Tuesday, February 26, 2013

Tim Gautreaux Isn't Famous, But He Should Be

Short story writer extraordinaire, Tim Gautreaux
It's easy to exaggerate when talking about a favorite writer. Back in 2008, I wrote: "Tim Gautreaux, in my not so humble opinion, is perhaps our greatest living short story writer."

A lot can change in five years. I've read many more stories since then.

But I still think Tim Gautreaux is America's greatest living short story writer. I still believe that his stories, which often address moral questions, are as close to perfection as it gets, devoid of navel-gazing and the meandering non-plots favored by some of his peers. More importantly, to me anyway, they are stories that  linger in the mind as well as the heart. (Think Faulkner's "A Rose for Emily" and Flannery O'Connor's "Everything That Rises Must Converge.)

If you don't believe me, trust the editors of the prestigious Best American Short Stories anthology, who selected five of his stories for inclusion between 1992 and 2000, including my favorite, "Welding with Children." In that story, the title story in his collection of the same name, a welder whose daughters keep dropping off his grandchildren so that they can go out carousing is torn between resentment towards his daughters, whom he admits he didn’t always do right by when they were young, and his desire to better the lives of his grandchildren, who desperately need a responsible adult in their lives. Here's the opening:

“Tuesday was about typical. My four daughters, not a one of them married, you understand, brought over the kids, one each, and explained to my wife how much fun she was going to have looking after them again. But Tuesday was her day to go out to the casino, so guess who got to tend the four babies? My oldest daughter also brought over a bed rail that the end broke off of. She wanted me to weld it. Now, what the hell you can do in a bed that'll cause the end of a iron rail to break off is beyond me, but she can't afford another one on her burger-flipping salary, she said, so I got to fix it with four little kids hanging on my coveralls."

Did I neglect to mention that Gautreaux's stories are also laugh-out loud funny? Other stories in Welding with Children feature a priest with a drinking problem who is conned into returning a stolen car; an 85-year-old woman who attempts to foil a thief called "Big Blade" with her chicken stew; and a minister who attends a writing conference where he discovers he does indeed have talent only to . . . well, let's just say that the ending is a surprise and the story a cautionary tale about vocation that lingers in the heart and mind.

Because I'm a book geek, I dream not of a favorite sports team winning its season but of the day Tim Gautreaux wins the Nobel Prize in Literature. In the meantime, I'll be hosting a discussion of the book Welding with Children. You can sign up for the discussion at the 3rd floor Readers' Services desk. To read the rest of the story "Welding with Children," first published in The Atlantic Monthly, click here.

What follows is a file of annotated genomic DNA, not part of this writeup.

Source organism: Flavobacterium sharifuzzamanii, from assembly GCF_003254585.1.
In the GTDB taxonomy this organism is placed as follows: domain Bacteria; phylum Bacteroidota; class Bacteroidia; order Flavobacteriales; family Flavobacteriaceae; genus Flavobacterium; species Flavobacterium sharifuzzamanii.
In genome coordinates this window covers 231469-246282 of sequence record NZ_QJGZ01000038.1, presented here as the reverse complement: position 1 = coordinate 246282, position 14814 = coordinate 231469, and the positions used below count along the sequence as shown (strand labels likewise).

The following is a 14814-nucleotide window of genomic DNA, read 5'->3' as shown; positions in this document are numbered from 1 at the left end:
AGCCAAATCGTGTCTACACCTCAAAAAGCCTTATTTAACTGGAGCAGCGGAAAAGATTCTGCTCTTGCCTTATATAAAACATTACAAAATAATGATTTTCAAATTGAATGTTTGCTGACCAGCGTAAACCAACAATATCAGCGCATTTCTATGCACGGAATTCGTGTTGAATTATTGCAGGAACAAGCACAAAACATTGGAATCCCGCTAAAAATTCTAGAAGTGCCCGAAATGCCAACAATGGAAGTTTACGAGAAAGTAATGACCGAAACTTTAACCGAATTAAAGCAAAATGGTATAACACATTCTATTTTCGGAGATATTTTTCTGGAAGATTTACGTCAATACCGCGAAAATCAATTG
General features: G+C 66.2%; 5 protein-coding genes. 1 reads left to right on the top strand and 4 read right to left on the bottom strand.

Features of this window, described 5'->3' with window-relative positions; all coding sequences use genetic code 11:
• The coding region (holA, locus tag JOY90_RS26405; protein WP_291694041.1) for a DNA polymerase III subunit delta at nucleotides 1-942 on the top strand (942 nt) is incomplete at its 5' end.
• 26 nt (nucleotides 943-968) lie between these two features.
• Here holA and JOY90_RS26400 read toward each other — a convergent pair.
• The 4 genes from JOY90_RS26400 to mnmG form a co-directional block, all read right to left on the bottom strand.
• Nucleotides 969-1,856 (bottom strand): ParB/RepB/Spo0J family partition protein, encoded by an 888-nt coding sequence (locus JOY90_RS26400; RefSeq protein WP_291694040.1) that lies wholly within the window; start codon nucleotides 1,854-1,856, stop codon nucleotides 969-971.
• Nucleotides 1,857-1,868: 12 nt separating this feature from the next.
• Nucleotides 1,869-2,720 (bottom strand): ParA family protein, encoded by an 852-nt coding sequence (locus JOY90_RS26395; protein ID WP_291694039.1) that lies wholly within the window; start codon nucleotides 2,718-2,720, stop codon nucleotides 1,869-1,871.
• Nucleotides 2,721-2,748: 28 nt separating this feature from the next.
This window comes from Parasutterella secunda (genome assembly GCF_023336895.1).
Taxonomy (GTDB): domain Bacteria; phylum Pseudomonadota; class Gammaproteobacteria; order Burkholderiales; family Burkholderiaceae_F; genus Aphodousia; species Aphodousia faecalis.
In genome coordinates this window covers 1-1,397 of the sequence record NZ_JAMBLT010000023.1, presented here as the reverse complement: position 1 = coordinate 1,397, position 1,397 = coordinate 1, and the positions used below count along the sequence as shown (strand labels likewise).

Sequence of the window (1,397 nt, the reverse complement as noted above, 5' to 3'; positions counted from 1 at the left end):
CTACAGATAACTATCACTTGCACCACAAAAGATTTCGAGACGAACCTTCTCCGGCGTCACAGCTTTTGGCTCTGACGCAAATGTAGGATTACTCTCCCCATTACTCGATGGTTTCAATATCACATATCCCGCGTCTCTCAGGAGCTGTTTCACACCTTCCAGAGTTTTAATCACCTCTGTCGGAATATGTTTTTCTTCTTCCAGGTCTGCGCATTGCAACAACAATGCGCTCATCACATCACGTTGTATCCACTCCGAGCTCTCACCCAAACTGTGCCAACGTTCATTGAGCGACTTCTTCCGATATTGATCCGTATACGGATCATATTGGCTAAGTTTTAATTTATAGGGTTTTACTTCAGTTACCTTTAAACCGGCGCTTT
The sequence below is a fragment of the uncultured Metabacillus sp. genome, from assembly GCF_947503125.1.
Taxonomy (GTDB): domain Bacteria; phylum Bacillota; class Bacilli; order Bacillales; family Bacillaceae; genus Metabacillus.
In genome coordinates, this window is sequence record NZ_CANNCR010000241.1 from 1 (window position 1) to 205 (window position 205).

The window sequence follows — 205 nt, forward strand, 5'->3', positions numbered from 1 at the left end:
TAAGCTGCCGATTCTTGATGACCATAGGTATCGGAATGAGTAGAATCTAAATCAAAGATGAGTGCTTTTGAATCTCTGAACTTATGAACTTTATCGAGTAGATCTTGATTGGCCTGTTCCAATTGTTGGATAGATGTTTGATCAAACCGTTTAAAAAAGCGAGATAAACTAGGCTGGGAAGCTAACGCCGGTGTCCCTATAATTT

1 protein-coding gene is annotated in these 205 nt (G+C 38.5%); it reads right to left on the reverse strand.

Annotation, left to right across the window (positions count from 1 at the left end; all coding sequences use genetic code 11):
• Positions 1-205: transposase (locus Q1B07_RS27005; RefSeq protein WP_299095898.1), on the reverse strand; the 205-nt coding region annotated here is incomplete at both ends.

Friday, February 22, 2013

The Night Circus

I recently finished reading The Night Circus by Erin Morgenstern. It was one of those books I had put off time and time again, having been disappointed in the last book taking place in a circus that I read. But I read an excerpt and finally picked it up. I am so glad that I did. This book appealed to a part of me I hadn’t seen in a while—an aesthetically driven, unapologetic romantic.

If I were to use my English-major powers and pick apart this book, I’m sure I would find a lot of flaws. If you are looking for something deeply serious and literary, this may not be the book for you. Some complaints I’ve heard: The characters, while interesting and (in my opinion) by no means one-dimensional, are not the deepest you’ll meet and the plot moves so slowly you can barely tell it’s alive. The love story could be seen as typical Bella-and-Edward, love-at-first-sight, I-don’t-even-care-what-your-personality-is-like-because-I’ve-seen-you-and-I-love-you fare (I personally think it’s more complicated than that, but that’s up to the reader). But none of that really bothered me— like so many characters, I was lost in the magic of the circus.

Morgenstern’s strength lies in her ability to weave this fantasy world of the night circus together, and that’s just what I was looking for. The book is gorgeously atmospheric and practically begs to be filmed (Tim Burton, I am looking at you). The time period is one of my personal favorites, the turn of the 20th century, and is the perfect setting for a story rife with mysticism and other-worldliness. Morgenstern breaks up the book with small chapters written in 2nd person perspective, literally putting you, the reader, right in the story. It’s an unusual device, but it works beautifully. This is a book to be read when all is quiet and you can absorb the flavor that Morgenstern has so carefully brewed for you.

Incidentally, we will be holding a discussion on this book on the first Thursday night in October—the perfect time of year for such a dark and mysterious, magical book. So join us then and let us know what you thought of it! It is also available as an ebook, Kindle format included.

Tuesday, February 19, 2013

Questions in the Shadows